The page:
McMorris Taking No Prisoners

Kansas forward Marcus Morris has taken his game to another level in Big 12 play, and people are taking notice. More, inside....

GETTING INSIDE
   Sophomore forward Marcus Morris has scored 19, 20 and 22 points in the past three games and might be coming off his best effort as a Jayhawk. So said coach Bill Self.
   Morris will need to be at that same level -- and bring his top defensive game -- when the third-ranked Jayhawks (17-1, 3-0 Big 12) play at Iowa State on Saturday. Certainly, Morris can't forget last season's trip to Ames, as Iowa State forward Craig Brackins put up a stunning line of 42 points and 14 rebounds.
   The Jayhawks still won, as they did in the rematch in Lawrence. Morris and frontcourt mate Cole Aldrich "held" Brackins to a smaller double-double of 20 points and 11 rebounds in the second game.
   At the time, Morris said he had learned from the first game to the second about how to limit Brackins' touches inside. We'll see how much Morris has learned from the second game to the third game.
   For sure, Morris' offense is coming around, as he has hit 22 of 29 shots in the past three games (all in conference), including eight of 11 in Wednesday's hard-fought, 81-75 home win against Baylor.
   "Marcus Morris was unbelievable," Self said. "He's more mature. He's too honest when he talks to the media. He says he has to play harder, so the perception is that he doesn't play hard. There's a difference between playing hard every possession and competing every possession. He's getting to the point where he's learning how to compete better. ...
   "Marcus is playing at a level that we all thought he could play at and certainly hope he can keep it up."
   KANSAS 81, BAYLOR 75: Sherron Collins was superb for the Jayhawks, solving Baylor's 2-3 zone with penetration and deep shooting. He scored 28 points, hitting five of nine shots from 3-point range, and had four assists with no turnovers in 38 minutes. Collins hit a driving layup with 2:39 to go to break a 67-67 tie. He sank a 3-pointer with 1:13 left and then pulled down a rebound of Baylor's 3-point miss.
   Kansas had gone 91 games without allowing a team to shoot 50 percent, but the Bears made 52.1 percent (25 of 48). Baylor guard LaceDarius Dunn was the counterpoint to Collins, scoring 27 points and making five of eight from behind the arc.

NOTES, QUOTES
   --After his team was never even competitive against Kansas on Jan. 16, Texas Tech coach Pat Knight called the Jayhawks "special" and was relieved the Red Raiders wouldn't draw a rematch, at least not during regular-season play.
   When told of the assessment, Kansas coach Bill Self held off before authorizing the label. Even though the Jayhawks improved to 15-1, they're not a special team yet, at least not by the standards that have made Kansas an elite program nationally.
   Self even recalled the 2008 national championship team and compared one intangible.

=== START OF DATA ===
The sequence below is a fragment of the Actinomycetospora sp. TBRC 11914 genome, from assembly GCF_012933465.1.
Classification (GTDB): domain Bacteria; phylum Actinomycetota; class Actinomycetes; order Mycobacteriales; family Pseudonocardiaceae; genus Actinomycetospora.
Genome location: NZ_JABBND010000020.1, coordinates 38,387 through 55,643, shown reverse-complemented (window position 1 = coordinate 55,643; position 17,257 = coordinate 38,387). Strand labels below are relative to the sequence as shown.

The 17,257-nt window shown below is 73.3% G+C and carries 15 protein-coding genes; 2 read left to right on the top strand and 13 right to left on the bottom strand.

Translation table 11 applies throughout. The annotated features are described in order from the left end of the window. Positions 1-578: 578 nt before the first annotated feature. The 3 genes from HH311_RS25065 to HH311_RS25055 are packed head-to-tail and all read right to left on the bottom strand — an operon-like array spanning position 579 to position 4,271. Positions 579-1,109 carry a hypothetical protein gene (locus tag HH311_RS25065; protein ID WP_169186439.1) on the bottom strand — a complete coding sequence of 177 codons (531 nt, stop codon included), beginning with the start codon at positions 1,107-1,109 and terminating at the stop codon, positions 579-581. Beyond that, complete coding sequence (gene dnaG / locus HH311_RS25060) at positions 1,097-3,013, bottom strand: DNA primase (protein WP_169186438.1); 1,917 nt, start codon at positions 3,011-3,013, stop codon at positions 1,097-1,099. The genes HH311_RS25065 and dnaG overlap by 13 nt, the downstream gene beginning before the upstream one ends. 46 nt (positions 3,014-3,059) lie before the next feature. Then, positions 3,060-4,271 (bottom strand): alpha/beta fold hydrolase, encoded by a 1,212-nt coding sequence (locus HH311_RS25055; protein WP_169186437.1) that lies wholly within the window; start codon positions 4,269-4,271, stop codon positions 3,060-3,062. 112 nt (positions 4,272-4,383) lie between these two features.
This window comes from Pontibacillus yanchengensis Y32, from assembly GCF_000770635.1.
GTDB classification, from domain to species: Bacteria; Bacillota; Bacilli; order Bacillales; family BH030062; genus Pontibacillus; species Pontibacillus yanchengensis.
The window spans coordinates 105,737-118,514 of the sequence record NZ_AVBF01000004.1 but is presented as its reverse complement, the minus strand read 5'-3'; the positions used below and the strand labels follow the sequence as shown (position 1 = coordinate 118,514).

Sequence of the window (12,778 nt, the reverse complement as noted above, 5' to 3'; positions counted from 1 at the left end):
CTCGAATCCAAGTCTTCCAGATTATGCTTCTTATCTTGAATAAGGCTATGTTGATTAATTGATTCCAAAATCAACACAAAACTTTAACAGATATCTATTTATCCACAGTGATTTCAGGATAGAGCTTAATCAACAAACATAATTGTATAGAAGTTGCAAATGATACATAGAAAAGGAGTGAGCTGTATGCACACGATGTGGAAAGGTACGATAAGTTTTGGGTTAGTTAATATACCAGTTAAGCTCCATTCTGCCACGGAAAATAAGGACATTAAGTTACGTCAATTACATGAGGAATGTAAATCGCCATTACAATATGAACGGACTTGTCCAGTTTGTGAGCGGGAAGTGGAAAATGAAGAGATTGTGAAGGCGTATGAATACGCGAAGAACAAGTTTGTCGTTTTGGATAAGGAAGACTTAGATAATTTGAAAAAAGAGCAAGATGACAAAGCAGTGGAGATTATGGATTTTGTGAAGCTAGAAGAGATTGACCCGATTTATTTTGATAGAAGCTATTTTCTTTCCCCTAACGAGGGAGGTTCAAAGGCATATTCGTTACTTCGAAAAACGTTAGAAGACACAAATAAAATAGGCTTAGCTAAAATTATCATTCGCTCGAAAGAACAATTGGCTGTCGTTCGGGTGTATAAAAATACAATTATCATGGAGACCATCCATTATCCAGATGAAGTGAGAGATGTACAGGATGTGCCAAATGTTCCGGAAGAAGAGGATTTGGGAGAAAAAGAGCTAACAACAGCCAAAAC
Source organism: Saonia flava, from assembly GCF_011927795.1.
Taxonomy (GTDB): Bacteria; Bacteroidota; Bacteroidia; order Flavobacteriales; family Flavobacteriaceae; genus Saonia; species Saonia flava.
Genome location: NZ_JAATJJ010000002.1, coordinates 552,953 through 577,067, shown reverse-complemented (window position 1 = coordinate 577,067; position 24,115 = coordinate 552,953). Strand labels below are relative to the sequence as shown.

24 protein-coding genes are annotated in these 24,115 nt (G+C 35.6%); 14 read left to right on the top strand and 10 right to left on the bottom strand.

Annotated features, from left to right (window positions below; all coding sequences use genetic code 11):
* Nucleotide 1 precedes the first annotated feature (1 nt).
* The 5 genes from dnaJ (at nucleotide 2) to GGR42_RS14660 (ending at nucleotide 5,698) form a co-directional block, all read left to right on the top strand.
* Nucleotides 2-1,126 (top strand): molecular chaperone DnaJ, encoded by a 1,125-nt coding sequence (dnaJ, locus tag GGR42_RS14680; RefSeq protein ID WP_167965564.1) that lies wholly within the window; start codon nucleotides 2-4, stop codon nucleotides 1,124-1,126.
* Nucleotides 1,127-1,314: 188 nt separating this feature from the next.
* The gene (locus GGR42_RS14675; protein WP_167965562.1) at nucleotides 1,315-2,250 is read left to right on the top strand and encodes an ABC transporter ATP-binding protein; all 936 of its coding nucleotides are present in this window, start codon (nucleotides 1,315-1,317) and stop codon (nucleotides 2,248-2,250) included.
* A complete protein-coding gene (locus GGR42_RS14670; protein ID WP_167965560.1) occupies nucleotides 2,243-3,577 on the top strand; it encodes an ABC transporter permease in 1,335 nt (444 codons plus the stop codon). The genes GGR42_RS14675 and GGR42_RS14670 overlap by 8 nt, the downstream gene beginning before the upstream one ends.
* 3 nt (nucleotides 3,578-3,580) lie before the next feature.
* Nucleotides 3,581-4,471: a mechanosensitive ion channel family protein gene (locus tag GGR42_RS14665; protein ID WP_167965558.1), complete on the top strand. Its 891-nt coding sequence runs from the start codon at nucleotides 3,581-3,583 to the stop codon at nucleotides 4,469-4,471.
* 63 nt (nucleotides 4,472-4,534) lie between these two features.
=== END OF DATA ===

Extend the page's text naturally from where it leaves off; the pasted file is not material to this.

"That team enjoyed making other people look bad and this team doesn't really treasure that," Self said. "But we're a lot younger, too."
   In spite of the 15-1 record, questions abound, even among veterans.
   Such as, why can't senior point guard Sherron Collins, a street-tough player if there ever was one, influence this team to go for the throat?
   Or why isn't junior center Cole Aldrich playing more aggressively and getting off the ground the way he once did?
   Or why is sophomore guard Tyshawn Taylor confused about his role at the outset of conference play?
   But then, that's the way it is sometimes with Kansas. The team is overanalyzed to the point the 89-63 drubbing of Texas Tech raised questions, simply because the Jayhawks failed to expand much on a 24-point halftime lead, causing Self to question their killer instinct.
   Despite all the issues, Kansas has the ingredients to be a special team. For some of the overmatched clubs in the Big 12, like Texas Tech, the Jayhawks are already at that point.
   --By holding Texas Tech to 32.8 percent shooting, including 20 percent in the first half, Kansas limited an opponent to worse than 40 percent for the 13th time in 17 games. The 89-63 romp marked the 10th win by a margin of 25 or more points.
   --Kansas dominated the glass against Texas Tech, gaining a 48-37 advantage. That included 19 offensive rebounds the Jayhawks converted into 20 second-chance points while also netting 34 points in the paint.
   ON THE SPOT: One of the questions posed after the win over Baylor was if Kansas relies too much on G Sherron Collins, especially in crunch time. Collins has scored at least 22 points in four of the past five games. With a deep and versatile roster, the Jayhawks have loads of options, and they need to make sure the other players don't spend too much time just watching Collins late in games. But as Cole Aldrich said: "That is the thing that comes with his territory -- when you're the leader of the team, you have to do that. Sherron is the point guard, the leader, the general of our team -- we look to him to make big shots, but he loves it. He enjoys being in that position."
   QUOTE TO NOTE: "We traded baskets (against Texas Tech) and that sickens me from a competitive standpoint. We forced 14 turnovers in the first half and only two in the second half. It was a bad defensive performance (in the second half), but still we played well enough to win." -- Kansas coach Bill Self.

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